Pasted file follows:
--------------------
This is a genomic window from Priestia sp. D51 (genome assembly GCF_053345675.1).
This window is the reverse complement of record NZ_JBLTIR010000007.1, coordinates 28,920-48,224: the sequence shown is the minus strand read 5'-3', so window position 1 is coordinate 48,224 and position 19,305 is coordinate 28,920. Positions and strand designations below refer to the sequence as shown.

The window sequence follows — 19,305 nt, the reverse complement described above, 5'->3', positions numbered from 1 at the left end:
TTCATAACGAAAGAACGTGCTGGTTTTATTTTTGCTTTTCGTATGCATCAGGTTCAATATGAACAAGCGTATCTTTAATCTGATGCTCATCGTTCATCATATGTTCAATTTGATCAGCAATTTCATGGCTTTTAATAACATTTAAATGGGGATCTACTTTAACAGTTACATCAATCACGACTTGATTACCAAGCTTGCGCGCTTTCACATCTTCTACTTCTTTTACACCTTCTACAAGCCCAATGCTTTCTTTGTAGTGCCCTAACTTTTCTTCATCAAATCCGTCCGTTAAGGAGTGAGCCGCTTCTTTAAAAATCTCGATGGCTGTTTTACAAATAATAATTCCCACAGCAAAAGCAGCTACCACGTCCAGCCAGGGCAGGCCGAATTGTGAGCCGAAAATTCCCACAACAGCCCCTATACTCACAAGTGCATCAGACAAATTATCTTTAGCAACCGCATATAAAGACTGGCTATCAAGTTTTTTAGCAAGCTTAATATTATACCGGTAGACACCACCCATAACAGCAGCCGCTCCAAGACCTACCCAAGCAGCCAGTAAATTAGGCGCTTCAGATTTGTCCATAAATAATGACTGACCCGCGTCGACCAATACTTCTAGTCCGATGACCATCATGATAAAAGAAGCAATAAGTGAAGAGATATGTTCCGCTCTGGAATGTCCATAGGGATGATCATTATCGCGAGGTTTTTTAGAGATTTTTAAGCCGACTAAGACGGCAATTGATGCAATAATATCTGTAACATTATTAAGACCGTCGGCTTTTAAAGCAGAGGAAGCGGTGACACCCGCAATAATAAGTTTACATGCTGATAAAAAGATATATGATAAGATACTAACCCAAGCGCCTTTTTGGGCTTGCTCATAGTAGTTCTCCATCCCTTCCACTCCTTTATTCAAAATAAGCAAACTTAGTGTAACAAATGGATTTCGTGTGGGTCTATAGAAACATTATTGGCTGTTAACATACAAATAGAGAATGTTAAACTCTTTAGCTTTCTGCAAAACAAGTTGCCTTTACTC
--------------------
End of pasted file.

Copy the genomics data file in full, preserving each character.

This is a genomic window from Priestia sp. D51 (genome assembly GCF_053345675.1).
This window is the reverse complement of record NZ_JBLTIR010000007.1, coordinates 28,920-48,224: the sequence shown is the minus strand read 5'-3', so window position 1 is coordinate 48,224 and position 19,305 is coordinate 28,920. Positions and strand designations below refer to the sequence as shown.

The window sequence follows — 19,305 nt, the reverse complement described above, 5'->3', positions numbered from 1 at the left end:
TTCATAACGAAAGAACGTGCTGGTTTTATTTTTGCTTTTCGTATGCATCAGGTTCAATATGAACAAGCGTATCTTTAATCTGATGCTCATCGTTCATCATATGTTCAATTTGATCAGCAATTTCATGGCTTTTAATAACATTTAAATGGGGATCTACTTTAACAGTTACATCAATCACGACTTGATTACCAAGCTTGCGCGCTTTCACATCTTCTACTTCTTTTACACCTTCTACAAGCCCAATGCTTTCTTTGTAGTGCCCTAACTTTTCTTCATCAAATCCGTCCGTTAAGGAGTGAGCCGCTTCTTTAAAAATCTCGATGGCTGTTTTACAAATAATAATTCCCACAGCAAAAGCAGCTACCACGTCCAGCCAGGGCAGGCCGAATTGTGAGCCGAAAATTCCCACAACAGCCCCTATACTCACAAGTGCATCAGACAAATTATCTTTAGCAACCGCATATAAAGACTGGCTATCAAGTTTTTTAGCAAGCTTAATATTATACCGGTAGACACCACCCATAACAGCAGCCGCTCCAAGACCTACCCAAGCAGCCAGTAAATTAGGCGCTTCAGATTTGTCCATAAATAATGACTGACCCGCGTCGACCAATACTTCTAGTCCGATGACCATCATGATAAAAGAAGCAATAAGTGAAGAGATATGTTCCGCTCTGGAATGTCCATAGGGATGATCATTATCGCGAGGTTTTTTAGAGATTTTTAAGCCGACTAAGACGGCAATTGATGCAATAATATCTGTAACATTATTAAGACCGTCGGCTTTTAAAGCAGAGGAAGCGGTGACACCCGCAATAATAAGTTTACATGCTGATAAAAAGATATATGATAAGATACTAACCCAAGCGCCTTTTTGGGCTTGCTCATAGTAGTTCTCCATCCCTTCCACTCCTTTATTCAAAATAAGCAAACTTAGTGTAACAAATGGATTTCGTGTGGGTCTATAGAAACATTATTGGCTGTTAACATACAAATAGAGAATGTTAAACTCTTTAGCTTTCTGCAAAACAAGTTGCCTTTACTC